Please use this identifier to cite or link to this item:
Title: <span style="font-size:15.0pt;mso-bidi-font-size:14.0pt" lang="EN-US">Adaptations of culturally and nutritionally important traditional foods in Eastern Himalaya: A case study with <i style="mso-bidi-font-style:normal">Adi</i> women of Arunachal Pradesh </span>
Authors: Singh, Anamika
Singh, Ranjay K.
Bhardwaj, Rakesh
Singh, AK
Keywords: <i style="mso-bidi-font-style:normal"><span style="font-size:11.0pt;mso-bidi-font-size:10.0pt;font-family:"Times New Roman"; mso-fareast-font-family:"Times New Roman";mso-ansi-language:EN-US;mso-fareast-language: EN-US;mso-bidi-language:AR-SA" lang="EN-US">Adi</span></i><span style="font-size: 11.0pt;mso-bidi-font-size:10.0pt;font-family:"Times New Roman";mso-fareast-font-family: "Times New Roman";mso-ansi-language:EN-US;mso-fareast-language:EN-US; mso-bidi-language:AR-SA" lang="EN-US"> women</span>
Indigenous biodiversity
Cultural capital
Traditional foods
Issue Date: Oct-2012
Publisher: NISCAIR-CSIR, India
Series/Report no.: <span style="font-size:11.0pt;mso-bidi-font-size: 10.0pt;font-family:"Times New Roman";mso-fareast-font-family:"Times New Roman"; mso-ansi-language:EN-US;mso-fareast-language:EN-US;mso-bidi-language:AR-SA" lang="EN-US">Int. Cl.<sup>8</sup>:<b style="mso-bidi-font-weight:normal"> <span style="mso-tab-count: 1"> </span></b>A61K 36/00<b style="mso-bidi-font-weight:normal">, </b>B 27J, A47G 19/26, A47J 39/02,<b style="mso-bidi-font-weight:normal"> </b>C12N, A23, A21, C12G, C12P 7/02</span>
Abstract: <i style="mso-bidi-font-style: normal"><span style="font-size:9.0pt;mso-bidi-font-size:11.0pt" lang="EN-US">Adi </span></i><span style="font-size:9.0pt;mso-bidi-font-size:11.0pt" lang="EN-US">tribal women living in far-flung areas of mountainous ecosystems of Arunachal Pradesh have evolved tremendous amount of traditionally knowledge (TK) to identify, collect, process and use biological resources as foods, nutrition and ethnomedicines. In this article, we discuss about the use of culturally important indigenous biodiversity used by <i style="mso-bidi-font-style:normal">Adi </i>women as food, nutrition and ethnomedicines. Data reported in this study is based on three projects completed with <i style="mso-bidi-font-style:normal">Adi</i> tribe in Arunachal Pradesh. Information pertaining to study was collected using conventional and participatory methods. Results reveal that <i style="mso-bidi-font-style:normal">Adi</i> women are knowledgeable in accessing indigenous biodiversity to use in making culturally, nutritionally and medicinally rich foods. A number of uncultivated indigenous plants and crop resources are adapted to prepare traditional foods. Beside, a large number of wild animals and insects are integral part of food system. Most of the foods are consumed in boiled forms, fermented and alcoholic beverages. Few most commonly consumed indigenous plants are <i style="mso-bidi-font-style: normal">onger</i> (<i style="mso-bidi-font-style:normal">Zanthoxylum rhetsa</i>)<i style="mso-bidi-font-style:normal">, poi</i> (<i style="mso-bidi-font-style: normal">Basella rubra</i>)<i style="mso-bidi-font-style:normal">, dhenkia saag</i> (<i style="mso-bidi-font-style:normal">Diplazium esculentum</i>)<i style="mso-bidi-font-style:normal">, marsang (Spilanthes acmella), ongin</i> (<i style="mso-bidi-font-style:normal">Clerodendrum colebrookianum</i>)<i style="mso-bidi-font-style:normal">, kalmu</i> (a creeper)<i style="mso-bidi-font-style: normal"> </i>and <i style="mso-bidi-font-style:normal">rori</i> (a herb) and considered most dependable food plants. These ethnobotanicals are source of income and as well as the part of adaptive strategies on food security during the climatic variability. The other species such as <i style="mso-bidi-font-style: normal">banko, champa, fayong, gende, kekir, kopi, koppir</i>, <i style="mso-bidi-font-style:normal">kordoi, mamang, marshang, onger, ongin, oyik, paput, </i>etc. are observed as part of both food and ethnomedicines. A number of fermented foods and alcoholic traditional beverages are consumed by <i style="mso-bidi-font-style:normal">Adi </i>tribe, and make them novel in food habits from others. <i style="mso-bidi-font-style:normal">Adi </i>have rich socio-cultural capitals to sustain adaptive practices associated with traditional foods. </span>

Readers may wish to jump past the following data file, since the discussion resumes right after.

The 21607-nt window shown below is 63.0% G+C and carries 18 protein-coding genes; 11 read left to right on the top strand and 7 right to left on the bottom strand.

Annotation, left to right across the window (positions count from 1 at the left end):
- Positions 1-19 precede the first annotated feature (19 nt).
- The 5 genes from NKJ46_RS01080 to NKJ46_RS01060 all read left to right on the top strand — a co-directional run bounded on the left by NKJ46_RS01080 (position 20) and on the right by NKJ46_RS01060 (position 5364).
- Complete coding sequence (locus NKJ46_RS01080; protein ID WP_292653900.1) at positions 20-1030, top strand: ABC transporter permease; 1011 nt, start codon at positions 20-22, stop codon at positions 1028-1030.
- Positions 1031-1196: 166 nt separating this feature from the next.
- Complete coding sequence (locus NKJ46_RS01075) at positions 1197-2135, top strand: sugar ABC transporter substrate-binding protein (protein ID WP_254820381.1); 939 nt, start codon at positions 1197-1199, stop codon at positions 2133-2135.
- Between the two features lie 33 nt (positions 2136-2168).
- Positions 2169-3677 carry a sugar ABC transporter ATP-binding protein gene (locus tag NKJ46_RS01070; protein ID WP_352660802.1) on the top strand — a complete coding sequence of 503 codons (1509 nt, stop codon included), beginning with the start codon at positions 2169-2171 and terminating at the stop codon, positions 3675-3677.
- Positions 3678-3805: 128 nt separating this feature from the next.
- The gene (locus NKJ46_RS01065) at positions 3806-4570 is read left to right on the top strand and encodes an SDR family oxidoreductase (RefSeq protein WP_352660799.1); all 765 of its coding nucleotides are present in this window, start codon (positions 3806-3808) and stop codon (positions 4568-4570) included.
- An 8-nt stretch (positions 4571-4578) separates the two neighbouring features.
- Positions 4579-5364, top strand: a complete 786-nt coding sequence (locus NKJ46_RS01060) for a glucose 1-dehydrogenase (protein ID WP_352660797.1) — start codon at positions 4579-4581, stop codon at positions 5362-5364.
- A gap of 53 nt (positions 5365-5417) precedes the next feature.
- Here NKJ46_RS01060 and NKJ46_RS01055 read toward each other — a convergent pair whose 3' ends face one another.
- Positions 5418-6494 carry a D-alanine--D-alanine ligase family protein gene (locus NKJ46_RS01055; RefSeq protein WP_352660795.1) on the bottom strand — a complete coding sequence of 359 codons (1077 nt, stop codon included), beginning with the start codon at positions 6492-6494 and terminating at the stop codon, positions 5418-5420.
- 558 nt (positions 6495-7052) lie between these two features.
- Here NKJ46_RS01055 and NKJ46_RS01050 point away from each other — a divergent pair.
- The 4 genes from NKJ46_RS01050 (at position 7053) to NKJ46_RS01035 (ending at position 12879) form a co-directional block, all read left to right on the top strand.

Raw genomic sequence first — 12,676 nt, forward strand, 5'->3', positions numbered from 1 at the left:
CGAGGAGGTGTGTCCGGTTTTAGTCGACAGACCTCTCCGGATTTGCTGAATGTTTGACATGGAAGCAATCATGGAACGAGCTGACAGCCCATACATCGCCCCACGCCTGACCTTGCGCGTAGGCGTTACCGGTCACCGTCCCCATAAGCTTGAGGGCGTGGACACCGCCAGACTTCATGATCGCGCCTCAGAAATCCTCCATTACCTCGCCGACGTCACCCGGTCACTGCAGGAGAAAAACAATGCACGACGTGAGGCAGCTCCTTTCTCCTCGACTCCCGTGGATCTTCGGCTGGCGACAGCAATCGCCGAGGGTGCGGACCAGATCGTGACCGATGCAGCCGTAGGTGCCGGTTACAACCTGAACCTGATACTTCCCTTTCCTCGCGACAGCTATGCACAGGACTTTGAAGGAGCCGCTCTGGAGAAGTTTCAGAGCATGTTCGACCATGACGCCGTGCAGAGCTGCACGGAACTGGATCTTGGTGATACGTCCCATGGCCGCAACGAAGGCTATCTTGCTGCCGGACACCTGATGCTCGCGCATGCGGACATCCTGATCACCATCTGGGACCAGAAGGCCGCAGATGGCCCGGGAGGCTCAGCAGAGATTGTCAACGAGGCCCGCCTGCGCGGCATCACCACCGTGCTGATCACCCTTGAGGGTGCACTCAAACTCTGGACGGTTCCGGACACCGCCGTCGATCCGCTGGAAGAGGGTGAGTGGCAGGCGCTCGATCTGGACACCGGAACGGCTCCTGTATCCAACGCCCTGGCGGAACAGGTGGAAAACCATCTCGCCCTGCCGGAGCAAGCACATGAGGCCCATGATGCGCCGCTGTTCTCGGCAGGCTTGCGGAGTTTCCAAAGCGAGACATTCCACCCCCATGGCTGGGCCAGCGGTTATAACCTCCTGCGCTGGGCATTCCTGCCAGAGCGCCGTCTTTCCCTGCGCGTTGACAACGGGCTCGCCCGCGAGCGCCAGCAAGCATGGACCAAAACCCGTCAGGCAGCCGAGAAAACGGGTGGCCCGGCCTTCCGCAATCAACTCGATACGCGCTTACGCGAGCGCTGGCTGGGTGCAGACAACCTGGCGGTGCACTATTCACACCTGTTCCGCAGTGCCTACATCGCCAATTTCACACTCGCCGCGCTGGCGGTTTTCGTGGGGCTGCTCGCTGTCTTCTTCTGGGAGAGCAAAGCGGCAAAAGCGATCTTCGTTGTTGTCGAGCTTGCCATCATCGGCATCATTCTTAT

Description: 623-633
ISSN: 0975-1068 (Online); 0972-5938 (Print)
Appears in Collections:IJTK Vol.11(4) [October 2012]

Files in This Item:
File Description SizeFormat 
IJTK 11(4) 623-633.pdf271.83 kBAdobe PDFView/Open

Items in NOPR are protected by copyright, with all rights reserved, unless otherwise indicated.